In Protestant England, Jesuits not only endured legal restrictions that forced them partially underground, but also grappled with political intrigues that threatened the English mission’s future, said Thomas McCoog, S.J., author of a new book on Jesuits in the British Isles around the turn of the 17th century.
“It wasn’t always that clear that the Society of Jesus would continue to work in England,” said Father McCoog, curator of the Avery Cardinal Dulles Archives at Fordham.
The Society of Jesus in Ireland, Scotland, and England, 1598-1606: “Lest Our Lamp be Entirely Extinguished” (Brill Academic Publishers, 2017) is his fourth book about the Jesuits working in Great Britain and Ireland when the young order was expanding rapidly, establishing schools all over Europe and elsewhere, while also undergoing what might be called growing pains.
“There was tension about governance” within the Society of Jesus, with some Jesuits complaining about the superior general’s power and others worrying that rising national sentiment eroded the society’s universal spirit, Father McCoog said.
Some of these worries focused on England. Even as the order was drafting uniform rules and regulations to solidify its distinctive way of life, English Jesuits wanted to have their own houses of formation where new members would learn to operate in England’s hostile, Protestant-dominated environment.
By 1606, however, Spanish and Belgian Jesuits thought their English counterparts were seeking too many exceptions to the order’s constitutions and rules, and wanted changes that would have curtailed the English mission’s influence and possibly subverted its identity, Father McCoog said.
“If their Spanish and Belgian colleagues had their way, they would have exerted almost total control over the English mission,” which might have resulted in demoralizing changes to the mission’s English Catholic traditions, he said.
Pressures came as well from English Catholic clergy, some of whom campaigned to have the Jesuits sidelined or removed from the English Catholic mission because of the Jesuits’ perceived political agenda. Among other complaints, some clergy argued that the Society of Jesus was even responsible for persecution of English Catholics because of its active campaign to replace Queen Elizabeth, a Protestant, with Mary, Queen of Scots, a Catholic. Jesuits were seen as too politically engaged.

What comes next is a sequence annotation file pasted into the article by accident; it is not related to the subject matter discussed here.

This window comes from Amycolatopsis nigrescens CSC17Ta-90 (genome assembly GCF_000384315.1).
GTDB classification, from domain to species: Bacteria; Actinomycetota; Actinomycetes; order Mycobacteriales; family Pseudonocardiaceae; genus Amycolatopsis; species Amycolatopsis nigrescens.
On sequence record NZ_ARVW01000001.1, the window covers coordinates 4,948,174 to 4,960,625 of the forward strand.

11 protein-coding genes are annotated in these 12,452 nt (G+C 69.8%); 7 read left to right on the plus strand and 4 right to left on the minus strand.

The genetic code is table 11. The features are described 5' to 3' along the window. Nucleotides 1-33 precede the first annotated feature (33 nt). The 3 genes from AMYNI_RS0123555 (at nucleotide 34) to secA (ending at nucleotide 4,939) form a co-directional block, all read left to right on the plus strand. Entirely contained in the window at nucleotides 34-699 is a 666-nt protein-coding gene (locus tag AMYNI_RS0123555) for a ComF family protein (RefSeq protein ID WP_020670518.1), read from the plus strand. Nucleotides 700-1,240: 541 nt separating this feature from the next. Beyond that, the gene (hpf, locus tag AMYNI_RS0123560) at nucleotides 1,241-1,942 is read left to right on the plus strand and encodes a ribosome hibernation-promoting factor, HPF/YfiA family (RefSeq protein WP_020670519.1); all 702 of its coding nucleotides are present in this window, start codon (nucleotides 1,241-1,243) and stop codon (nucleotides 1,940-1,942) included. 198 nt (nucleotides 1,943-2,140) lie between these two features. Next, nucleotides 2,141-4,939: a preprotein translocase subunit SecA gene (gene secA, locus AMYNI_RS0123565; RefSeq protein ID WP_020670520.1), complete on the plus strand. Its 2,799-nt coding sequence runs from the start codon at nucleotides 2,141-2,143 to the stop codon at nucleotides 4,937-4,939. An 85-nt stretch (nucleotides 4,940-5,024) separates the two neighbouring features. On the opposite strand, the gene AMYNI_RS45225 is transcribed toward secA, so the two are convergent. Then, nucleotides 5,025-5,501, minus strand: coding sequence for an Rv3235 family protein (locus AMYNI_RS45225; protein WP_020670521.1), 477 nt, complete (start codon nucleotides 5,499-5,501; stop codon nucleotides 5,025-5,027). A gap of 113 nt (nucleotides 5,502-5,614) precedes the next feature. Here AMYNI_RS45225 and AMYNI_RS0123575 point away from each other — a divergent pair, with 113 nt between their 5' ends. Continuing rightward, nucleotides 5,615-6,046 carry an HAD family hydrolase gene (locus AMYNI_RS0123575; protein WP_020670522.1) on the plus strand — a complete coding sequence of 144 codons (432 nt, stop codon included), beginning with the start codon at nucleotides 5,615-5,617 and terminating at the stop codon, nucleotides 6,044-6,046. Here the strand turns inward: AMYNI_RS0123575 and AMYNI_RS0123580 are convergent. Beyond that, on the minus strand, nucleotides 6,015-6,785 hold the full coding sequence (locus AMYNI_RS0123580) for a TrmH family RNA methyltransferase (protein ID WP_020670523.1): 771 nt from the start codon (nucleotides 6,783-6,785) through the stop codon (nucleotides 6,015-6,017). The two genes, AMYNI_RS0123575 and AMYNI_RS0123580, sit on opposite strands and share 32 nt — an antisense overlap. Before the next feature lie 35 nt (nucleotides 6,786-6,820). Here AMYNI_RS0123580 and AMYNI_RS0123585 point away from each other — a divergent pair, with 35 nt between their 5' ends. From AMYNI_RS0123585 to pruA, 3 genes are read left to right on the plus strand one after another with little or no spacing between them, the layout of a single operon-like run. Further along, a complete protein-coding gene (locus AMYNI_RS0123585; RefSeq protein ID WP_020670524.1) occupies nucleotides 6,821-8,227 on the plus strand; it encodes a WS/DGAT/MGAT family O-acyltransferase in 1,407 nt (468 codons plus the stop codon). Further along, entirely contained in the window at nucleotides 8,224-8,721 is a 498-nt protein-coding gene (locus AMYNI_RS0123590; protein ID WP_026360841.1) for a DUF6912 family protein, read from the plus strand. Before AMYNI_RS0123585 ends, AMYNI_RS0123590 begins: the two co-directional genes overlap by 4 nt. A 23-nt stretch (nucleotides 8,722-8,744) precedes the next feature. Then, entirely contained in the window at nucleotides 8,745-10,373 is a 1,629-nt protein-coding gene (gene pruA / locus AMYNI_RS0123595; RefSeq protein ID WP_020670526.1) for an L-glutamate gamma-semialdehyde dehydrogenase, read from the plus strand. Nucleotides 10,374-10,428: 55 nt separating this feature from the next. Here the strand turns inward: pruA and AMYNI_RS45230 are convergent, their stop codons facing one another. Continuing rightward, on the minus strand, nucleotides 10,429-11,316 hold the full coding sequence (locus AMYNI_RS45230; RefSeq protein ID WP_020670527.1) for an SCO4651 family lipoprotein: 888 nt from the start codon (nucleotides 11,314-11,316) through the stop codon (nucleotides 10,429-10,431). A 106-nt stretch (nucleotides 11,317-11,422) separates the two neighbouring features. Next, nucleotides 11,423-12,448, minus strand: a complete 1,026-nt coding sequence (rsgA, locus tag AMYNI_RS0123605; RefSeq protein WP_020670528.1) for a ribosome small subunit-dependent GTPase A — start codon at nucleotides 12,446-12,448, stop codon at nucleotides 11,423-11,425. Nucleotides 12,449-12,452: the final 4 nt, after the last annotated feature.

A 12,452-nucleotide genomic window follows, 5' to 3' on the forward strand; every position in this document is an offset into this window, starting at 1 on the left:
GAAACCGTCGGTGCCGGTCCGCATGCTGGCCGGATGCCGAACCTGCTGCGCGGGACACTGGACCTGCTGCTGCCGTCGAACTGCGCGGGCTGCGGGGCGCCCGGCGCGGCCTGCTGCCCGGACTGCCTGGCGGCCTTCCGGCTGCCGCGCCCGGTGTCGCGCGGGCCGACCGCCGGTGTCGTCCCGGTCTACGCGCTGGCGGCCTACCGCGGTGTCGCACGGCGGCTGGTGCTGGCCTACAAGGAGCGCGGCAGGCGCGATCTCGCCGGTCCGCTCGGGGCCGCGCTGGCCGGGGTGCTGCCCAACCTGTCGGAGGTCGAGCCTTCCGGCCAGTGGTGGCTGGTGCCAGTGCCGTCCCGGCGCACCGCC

Other problems ensued after James took the throne, including the passage in 1606 of an oath of allegiance meant to “distinguish loyal Catholics from traitorous ones,” Father McCoog said.
But the English Jesuits still managed to thrive, growing in number from about 40 in England and Wales in 1606 to nearly 200 by 1640. One reason was their support among the English gentry, some of whom endowed Jesuit colleges on the European continent and provided the Jesuits with income and sanctuary at a time when laws put “severe restraints” on the practice of Catholicism, Father McCoog said.
Sometimes Jesuits would stay in their benefactors’ homes, perhaps masquerading as the tutor—which was troubling for an order whose members swore an oath of poverty, since they would have to dress well enough to blend in, Father McCoog said.
He is intrigued by these kinds of challenges, which he touches on in his new book. At stake in England, he said, was the Jesuits’ approach of adapting their way of life to their work, rather than the other way around.
While he honors and acknowledges people who died for their faith, Father McCoog said, “I was more interested in how people survive for their faith—how did they fly under the radar? How adaptable was the Society of Jesus? How far could Jesuits go to minister to Catholics in a non-Catholic context?”
“I saw England as a proving ground as the Society of Jesus asked that question about itself,” he said.